Best of Madison Editors’ Picks 2022
For the second year in a row, Madison Magazine’s editors selected a few winners of their own.
For the second year in a row, Madison Magazine’s editors selected a few winners of their own. Editor Andrea Behling and associate editors Maggie Ginsberg and Maija Inveiss hand-selected 16 awardees in categories that were not up for voting in the Readers’ Poll. Each editor chose a favorite dish from the year, along with awards in categories such as best new piece of public art, best tropical drinks and best vintage toy store.
Click here to see the Best of Madison 2022 winners.
Best Dish: Cauliflower at Mint Mark | As chosen by Maggie Ginsberg
Maybe it’s the Bagna cauda, that saucy mix of garlic, anchovies and olive oil. Maybe it’s the plump golden raisins swollen with heat and flavor. Maybe it’s the Sarvecchio cheese, crisped to nearly eye-rolling levels, that makes the main attraction so tasty: cauliflower, a vegetable that has lived in relative obscurity most of its life. I don’t think I’ve ever gone out of my way to get some cauliflower, but suddenly I’m driving across town to get my hands on chef Sean Pharr’s small-plate version at Mint Mark. –MG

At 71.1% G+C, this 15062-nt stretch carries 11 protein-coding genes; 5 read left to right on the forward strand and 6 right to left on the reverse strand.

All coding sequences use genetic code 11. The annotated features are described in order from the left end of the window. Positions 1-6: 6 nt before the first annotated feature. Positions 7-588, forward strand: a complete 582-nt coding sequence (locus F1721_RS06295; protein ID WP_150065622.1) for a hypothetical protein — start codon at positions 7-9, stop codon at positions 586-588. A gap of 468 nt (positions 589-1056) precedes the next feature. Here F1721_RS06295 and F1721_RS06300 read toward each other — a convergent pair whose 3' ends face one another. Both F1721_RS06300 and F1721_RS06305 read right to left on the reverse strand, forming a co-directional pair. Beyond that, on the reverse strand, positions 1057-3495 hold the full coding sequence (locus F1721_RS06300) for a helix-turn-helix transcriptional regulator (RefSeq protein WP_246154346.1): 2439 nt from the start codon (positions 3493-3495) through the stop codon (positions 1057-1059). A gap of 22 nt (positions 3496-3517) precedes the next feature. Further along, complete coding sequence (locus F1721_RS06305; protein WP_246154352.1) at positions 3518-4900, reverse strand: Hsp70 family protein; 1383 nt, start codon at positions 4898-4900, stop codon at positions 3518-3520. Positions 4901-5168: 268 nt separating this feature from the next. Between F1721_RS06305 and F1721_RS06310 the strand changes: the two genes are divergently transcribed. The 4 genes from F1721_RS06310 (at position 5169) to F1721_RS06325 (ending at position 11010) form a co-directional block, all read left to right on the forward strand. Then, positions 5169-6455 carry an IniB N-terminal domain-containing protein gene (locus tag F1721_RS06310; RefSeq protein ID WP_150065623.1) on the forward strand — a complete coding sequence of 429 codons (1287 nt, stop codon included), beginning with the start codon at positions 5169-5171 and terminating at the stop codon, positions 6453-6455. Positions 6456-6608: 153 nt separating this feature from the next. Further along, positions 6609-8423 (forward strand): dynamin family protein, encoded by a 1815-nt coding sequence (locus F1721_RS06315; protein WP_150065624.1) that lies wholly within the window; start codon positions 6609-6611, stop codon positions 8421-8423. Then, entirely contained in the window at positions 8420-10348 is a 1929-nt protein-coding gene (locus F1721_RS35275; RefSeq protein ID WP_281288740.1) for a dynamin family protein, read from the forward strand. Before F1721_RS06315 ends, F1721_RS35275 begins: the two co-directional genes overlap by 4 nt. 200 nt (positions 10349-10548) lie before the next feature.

Best Dish: Double Scoop in a Waffle Cone at Ice Cream Social | As chosen by Andrea Behling
When I think about the best dishes I had in 2022, one experience in particular comes to mind: My trip to Ice Cream Social’s new scoop shop at 2421 University Ave. Upon opening the door to a pint-sized space decorated in a way I can only describe as ice cream in interior design form, the scent of freshly made waffle cones hit me. I listened to the people ahead of me as they excitedly contemplated what flavors they’d choose, and then it was my turn. I went with a double scoop. I think I giggled when she handed me the cone. I sat down and enjoyed my treat. Everyone in the shop seemed to be on the same cloud nine, like we were in an ice cream twilight zone. The experience reminded me of the joy a really good food experience can create. To me, that makes it worthy of my best dish (ahem, cone) of 2022. –AB
Best Dish: Roman Fried Artichokes at Cento | As chosen by Maija Inveiss